A first group of 173 Cuban doctors returned to the island this Tuesday from Ecuador, days after the government of that country ended the agreements it had with Cuba in the face of the alleged participation of Havana in the protests of early October in the South American country.
The doctors arrived yesterday in the early morning at the airport of Santiago de Cuba, in eastern Cuba, where a part of them disembarked, and then the plane resumed its route to Havana, where the rest of the professionals on board got off.
Another plane with 183 professionals was scheduled to land yesterday afternoon in Santiago, coming from Ecuador, where 382 Cuban doctors worked and will now be replaced by local specialists, according to the Ecuadorian government.
“We are aware that the end of the agreements with Cuba’s medical mission will have a negative impact on the health services of the Ecuadorian people, but unfortunately (Lenín) Moreno, their president who betrayed the principles of socialism, seems not to worry about this,” said ophthalmologist Nivardo Rodríguez.
Rodríguez told the state-run Agencia Cubana de Noticias (ACN) news agency how he operated from 12 to 13 patients daily even in the midst of clashes between the government and indigenous groups last month.
For his part, Raúl Carballosa, a doctor from Santiago, said that “President Moreno’s offensive words against us are far from the feelings of the people of that nation who saw us off with sadness but grateful.”
Last Tuesday, November 12, Ecuadorian Minister of Interior María Paula Romo announced that her government had terminated and would not renew the six bilateral agreements with Cuba in the area of health.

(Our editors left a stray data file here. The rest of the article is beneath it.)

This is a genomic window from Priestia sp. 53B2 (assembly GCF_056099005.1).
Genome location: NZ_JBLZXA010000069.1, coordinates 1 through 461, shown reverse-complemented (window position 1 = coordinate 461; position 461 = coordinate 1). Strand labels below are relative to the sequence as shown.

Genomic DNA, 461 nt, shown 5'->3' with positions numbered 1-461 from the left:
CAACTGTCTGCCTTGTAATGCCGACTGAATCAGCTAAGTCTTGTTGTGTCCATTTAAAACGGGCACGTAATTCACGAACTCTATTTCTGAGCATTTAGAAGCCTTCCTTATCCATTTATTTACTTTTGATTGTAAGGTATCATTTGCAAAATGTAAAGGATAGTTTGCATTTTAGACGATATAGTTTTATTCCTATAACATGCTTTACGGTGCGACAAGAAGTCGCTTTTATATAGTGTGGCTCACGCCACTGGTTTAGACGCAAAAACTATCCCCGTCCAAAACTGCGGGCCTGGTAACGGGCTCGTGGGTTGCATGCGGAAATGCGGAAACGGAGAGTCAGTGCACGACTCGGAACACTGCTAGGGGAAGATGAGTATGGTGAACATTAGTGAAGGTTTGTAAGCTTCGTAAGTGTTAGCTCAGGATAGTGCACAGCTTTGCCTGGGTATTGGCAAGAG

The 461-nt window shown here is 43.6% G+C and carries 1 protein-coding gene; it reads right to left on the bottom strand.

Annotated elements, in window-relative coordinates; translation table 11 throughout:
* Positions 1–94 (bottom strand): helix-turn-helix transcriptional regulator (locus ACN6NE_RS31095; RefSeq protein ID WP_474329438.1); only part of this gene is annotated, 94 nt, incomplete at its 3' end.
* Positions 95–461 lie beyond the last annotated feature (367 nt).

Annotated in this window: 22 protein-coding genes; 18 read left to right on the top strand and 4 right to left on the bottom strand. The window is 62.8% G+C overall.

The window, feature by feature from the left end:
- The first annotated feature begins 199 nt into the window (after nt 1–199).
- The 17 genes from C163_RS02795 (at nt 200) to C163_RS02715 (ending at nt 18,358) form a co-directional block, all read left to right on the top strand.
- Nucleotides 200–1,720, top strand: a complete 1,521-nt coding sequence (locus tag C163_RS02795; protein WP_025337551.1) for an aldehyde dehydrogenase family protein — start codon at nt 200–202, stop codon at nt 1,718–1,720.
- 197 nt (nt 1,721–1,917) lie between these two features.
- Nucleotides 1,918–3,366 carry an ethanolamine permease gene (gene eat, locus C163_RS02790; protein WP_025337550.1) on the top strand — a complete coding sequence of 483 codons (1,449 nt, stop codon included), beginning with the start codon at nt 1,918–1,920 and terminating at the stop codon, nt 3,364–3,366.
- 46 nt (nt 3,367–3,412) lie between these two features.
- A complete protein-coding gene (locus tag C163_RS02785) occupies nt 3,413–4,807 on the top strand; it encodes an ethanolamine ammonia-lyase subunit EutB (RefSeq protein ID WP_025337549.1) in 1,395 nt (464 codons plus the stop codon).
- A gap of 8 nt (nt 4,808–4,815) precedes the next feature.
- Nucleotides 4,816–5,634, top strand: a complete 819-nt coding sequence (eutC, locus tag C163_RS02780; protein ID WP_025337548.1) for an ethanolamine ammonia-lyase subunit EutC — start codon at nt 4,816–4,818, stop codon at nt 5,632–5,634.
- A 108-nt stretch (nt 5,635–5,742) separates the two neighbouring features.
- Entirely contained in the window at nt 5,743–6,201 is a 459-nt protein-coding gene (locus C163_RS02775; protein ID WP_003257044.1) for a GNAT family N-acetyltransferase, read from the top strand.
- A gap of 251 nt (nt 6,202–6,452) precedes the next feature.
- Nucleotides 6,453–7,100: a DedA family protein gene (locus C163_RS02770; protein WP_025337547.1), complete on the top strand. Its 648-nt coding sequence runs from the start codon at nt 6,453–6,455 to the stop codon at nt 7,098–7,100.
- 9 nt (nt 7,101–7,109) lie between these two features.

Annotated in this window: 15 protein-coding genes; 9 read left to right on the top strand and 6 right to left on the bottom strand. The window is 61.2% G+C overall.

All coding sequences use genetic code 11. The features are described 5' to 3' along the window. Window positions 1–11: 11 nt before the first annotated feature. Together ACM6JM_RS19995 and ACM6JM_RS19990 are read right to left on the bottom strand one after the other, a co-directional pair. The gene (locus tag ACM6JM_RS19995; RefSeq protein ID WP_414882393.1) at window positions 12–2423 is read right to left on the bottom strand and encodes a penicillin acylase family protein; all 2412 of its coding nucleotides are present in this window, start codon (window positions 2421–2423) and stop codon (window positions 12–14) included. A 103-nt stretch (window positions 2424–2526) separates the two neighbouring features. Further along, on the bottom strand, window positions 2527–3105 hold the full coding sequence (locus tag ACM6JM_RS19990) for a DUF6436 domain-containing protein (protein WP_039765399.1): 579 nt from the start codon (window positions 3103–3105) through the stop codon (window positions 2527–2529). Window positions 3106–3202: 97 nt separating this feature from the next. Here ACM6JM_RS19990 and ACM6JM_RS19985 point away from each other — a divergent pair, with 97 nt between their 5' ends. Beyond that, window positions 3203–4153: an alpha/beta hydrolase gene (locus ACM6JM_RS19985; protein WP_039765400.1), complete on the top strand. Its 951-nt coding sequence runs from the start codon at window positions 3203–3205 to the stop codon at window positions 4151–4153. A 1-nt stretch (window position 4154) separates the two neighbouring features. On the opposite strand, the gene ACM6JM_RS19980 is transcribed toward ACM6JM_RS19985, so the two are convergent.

Quito decided to end the collaboration agreements with the island after verifying that during the riots in early October there was an unusual flow of foreigners in the country with an official Cuban passport, according to the Ecuadorian media.
“At all times, Cuban professionals have strictly adhered to performing the functions entrusted to them by the Ecuadorian health system in strict compliance with the agreements signed,” said the Cuban Ministry of Public Health (MINSAP).
In addition, Havana blamed the U.S. government for trying to “discredit and sabotage the international cooperation that Cuba provides in dozens of countries in the area of health.”
The Cuban medical cooperation in Ecuador began in 1992 and was consolidated in 2009 with the signing of a Framework Cooperation Agreement related to health during the visit to Cuba of former Ecuadorian President Rafael Correa.
Since the beginning of this collaboration, some 3,565 Cuban health professionals have worked in Ecuador, carrying out more than 6.7 million medical consultations, 212,360 surgeries and applying 100,840 vaccine doses, according to official data.
For Cuba, international medical cooperation is one of the pillars of its foreign policy and the export of professional services―mainly education and health―is the island’s second source of income.
EFE / OnCuba